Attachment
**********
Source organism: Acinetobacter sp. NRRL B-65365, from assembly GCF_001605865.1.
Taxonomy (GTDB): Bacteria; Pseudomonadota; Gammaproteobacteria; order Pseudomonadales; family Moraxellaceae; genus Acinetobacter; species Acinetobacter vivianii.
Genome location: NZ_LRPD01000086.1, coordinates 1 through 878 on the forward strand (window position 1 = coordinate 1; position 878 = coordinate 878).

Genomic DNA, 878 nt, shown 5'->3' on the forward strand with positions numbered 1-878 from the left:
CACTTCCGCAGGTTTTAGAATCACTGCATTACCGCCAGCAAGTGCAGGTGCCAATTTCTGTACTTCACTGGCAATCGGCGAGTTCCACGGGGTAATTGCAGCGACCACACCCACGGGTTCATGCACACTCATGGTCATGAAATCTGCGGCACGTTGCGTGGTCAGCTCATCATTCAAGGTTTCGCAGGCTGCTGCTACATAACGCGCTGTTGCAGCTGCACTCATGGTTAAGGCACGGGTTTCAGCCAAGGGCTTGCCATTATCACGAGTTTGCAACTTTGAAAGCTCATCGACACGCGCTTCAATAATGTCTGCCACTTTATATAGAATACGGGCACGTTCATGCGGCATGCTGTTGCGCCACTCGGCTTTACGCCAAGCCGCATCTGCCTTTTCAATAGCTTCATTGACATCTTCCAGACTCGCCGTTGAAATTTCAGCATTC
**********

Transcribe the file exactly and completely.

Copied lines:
Source organism: Acinetobacter sp. NRRL B-65365, from assembly GCF_001605865.1.
Taxonomy (GTDB): Bacteria; Pseudomonadota; Gammaproteobacteria; order Pseudomonadales; family Moraxellaceae; genus Acinetobacter; species Acinetobacter vivianii.
Genome location: NZ_LRPD01000086.1, coordinates 1 through 878 on the forward strand (window position 1 = coordinate 1; position 878 = coordinate 878).

Genomic DNA, 878 nt, shown 5'->3' on the forward strand with positions numbered 1-878 from the left:
CACTTCCGCAGGTTTTAGAATCACTGCATTACCGCCAGCAAGTGCAGGTGCCAATTTCTGTACTTCACTGGCAATCGGCGAGTTCCACGGGGTAATTGCAGCGACCACACCCACGGGTTCATGCACACTCATGGTCATGAAATCTGCGGCACGTTGCGTGGTCAGCTCATCATTCAAGGTTTCGCAGGCTGCTGCTACATAACGCGCTGTTGCAGCTGCACTCATGGTTAAGGCACGGGTTTCAGCCAAGGGCTTGCCATTATCACGAGTTTGCAACTTTGAAAGCTCATCGACACGCGCTTCAATAATGTCTGCCACTTTATATAGAATACGGGCACGTTCATGCGGCATGCTGTTGCGCCACTCGGCTTTACGCCAAGCCGCATCTGCCTTTTCAATAGCTTCATTGACATCTTCCAGACTCGCCGTTGAAATTTCAGCATTC